Thursday, June 7, 2018

Movie Review: "Disobedience" (2018)

Director: Sebastián Lelio
Year: 2018
Rating: R
Running Time: 1 hour, 54 minutes

When a photographer learns of her father's death, she returns to the Orthodox Jewish community where she was raised to pay her respects. Once there, old feelings for a former lover are rekindled even though her former lover is married to her father's successor as Rabbi of their synagogue.
"It has always been this way. I have always wanted it." (Image Source)
Rebellion and oppression in the Orthodox Jewish community are the themes of Sebasti├ín Lelio's latest film "Disobedience." Lelio has directed movies like "Gloria" and "Year of the Tiger," but is probably best known for his 2017 Oscar-winning best foreign language film "A Fantastic Woman." He also helped write the script along with Rebecca Lenkiewicz, whose last screenplay was the movie "Ida," another best foreign language Oscar winner. The movie is based on a novel of the same name by Naomi Alderman and tells the story of two women who used to be lovers. Ronit (Rachel Weisz) is a rebellious photographer living in New York who was raised in an Orthodox Jewish community in England. Her father was a well-respected member of the Jewish community but has recently passed away. Esti is the wife of the man who is said to be the successor of Ronit's father. She is also a lesbian who was once in love with Ronit but has since repressed those feelings to follow her religion. When Ronit returns home to pay respect to her deceased father, those old emotions are rekindled, which puts Esti in a predicament as she is torn between being obedient to her faith and going after what she truly wants so she can be her true self.
"Women change their names every day. They take their husband's name and their own history is gone." (Image Source)
The themes explored at the core of "Disobedience" are interesting ones. We don't exactly see a lot of movies about the Orthodox Jewish community, and we certainly don't ever see films about homosexuality in the Orthodox Jewish community. The film opens with Ronit's father giving a religious service about angels and beasts and the choices people face day to day. Can true love win when faith is at stake?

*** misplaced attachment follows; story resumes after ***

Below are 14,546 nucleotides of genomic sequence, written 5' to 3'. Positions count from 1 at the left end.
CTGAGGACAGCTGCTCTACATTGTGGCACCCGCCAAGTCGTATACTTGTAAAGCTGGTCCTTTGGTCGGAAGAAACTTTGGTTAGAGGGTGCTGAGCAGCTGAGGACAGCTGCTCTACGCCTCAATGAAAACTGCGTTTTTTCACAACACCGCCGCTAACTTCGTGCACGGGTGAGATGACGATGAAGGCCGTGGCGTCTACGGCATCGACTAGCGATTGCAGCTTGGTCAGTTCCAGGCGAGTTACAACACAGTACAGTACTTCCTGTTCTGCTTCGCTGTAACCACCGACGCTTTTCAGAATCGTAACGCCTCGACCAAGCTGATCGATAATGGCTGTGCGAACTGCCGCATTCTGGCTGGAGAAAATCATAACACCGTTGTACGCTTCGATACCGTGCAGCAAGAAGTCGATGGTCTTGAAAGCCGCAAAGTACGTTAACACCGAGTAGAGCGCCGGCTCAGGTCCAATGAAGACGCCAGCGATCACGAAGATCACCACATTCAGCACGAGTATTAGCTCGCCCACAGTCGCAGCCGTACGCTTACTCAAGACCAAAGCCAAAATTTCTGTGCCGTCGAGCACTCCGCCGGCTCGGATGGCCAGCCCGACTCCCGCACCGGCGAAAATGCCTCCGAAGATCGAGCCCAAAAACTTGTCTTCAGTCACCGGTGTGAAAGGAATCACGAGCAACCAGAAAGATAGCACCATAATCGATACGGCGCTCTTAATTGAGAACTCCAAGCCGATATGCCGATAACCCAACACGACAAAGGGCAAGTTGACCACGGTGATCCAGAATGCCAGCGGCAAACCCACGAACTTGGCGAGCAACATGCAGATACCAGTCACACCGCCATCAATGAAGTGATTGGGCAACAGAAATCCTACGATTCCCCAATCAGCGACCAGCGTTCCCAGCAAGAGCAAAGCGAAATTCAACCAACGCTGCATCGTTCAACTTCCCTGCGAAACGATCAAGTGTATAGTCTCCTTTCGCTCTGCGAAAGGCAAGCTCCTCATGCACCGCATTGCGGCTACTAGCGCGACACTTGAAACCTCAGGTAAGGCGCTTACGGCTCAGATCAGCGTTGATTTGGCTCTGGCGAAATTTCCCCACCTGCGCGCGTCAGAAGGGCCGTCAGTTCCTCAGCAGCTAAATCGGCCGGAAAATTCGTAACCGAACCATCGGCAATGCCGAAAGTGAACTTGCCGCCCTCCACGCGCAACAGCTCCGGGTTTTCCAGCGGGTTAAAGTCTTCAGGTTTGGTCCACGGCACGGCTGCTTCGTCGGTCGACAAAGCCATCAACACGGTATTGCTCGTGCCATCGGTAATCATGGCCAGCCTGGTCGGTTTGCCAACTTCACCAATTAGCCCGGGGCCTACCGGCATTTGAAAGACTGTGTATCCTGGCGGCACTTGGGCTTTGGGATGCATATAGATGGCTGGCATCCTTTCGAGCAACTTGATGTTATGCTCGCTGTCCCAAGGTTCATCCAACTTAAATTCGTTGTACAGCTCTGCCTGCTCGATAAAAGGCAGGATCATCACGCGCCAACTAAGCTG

The acting in this movie is good, though we weren't entirely convinced by the chemistry between McAdams and Weisz. Their performances are nuanced and quietly powerful at times. There is a lot about this movie that should be respected. That being said, the pacing is downright horrendous. It is a tiresome slog to get through no matter how noble its intentions. Some critics may say that this story takes its time and is very methodical or deliberate in its pacing. We say NO WAY. There is no way it should be this slow-paced. There is little positive to be said about making a cinematic substitute for Ambien. While sitting in the theater, we had to fight the urge not to fidget with anything around us and had to combat our undying urge to check the time to see how much longer this movie had left to trudge on. For the most part, the dialogue isn't all that deep. There are fleeting moments of intrigue where it looks like the story is finally going to start to pick up before it slows back down to a crawl. We also believe "Disobedience" is meant to explore the aforementioned subject of homosexuality in the Orthodox Jewish community, though we seldom feel the oppression being placed on Esti. We never feel any conflict because the story doesn't dive deep enough into the issues.
"May you live a long life." (Image Source)
In the end, "Disobedience" is a mixed bag for us. Despite some great acting and a couple brief moments of intrigue, we left the theater wishing we had gotten more from this project.

My Rating: 5/10
BigJ's Rating: 4/10
IMDB's Rating: ~6.8/10
RT Rating: ~85%
Do we recommend this movie: Meh.

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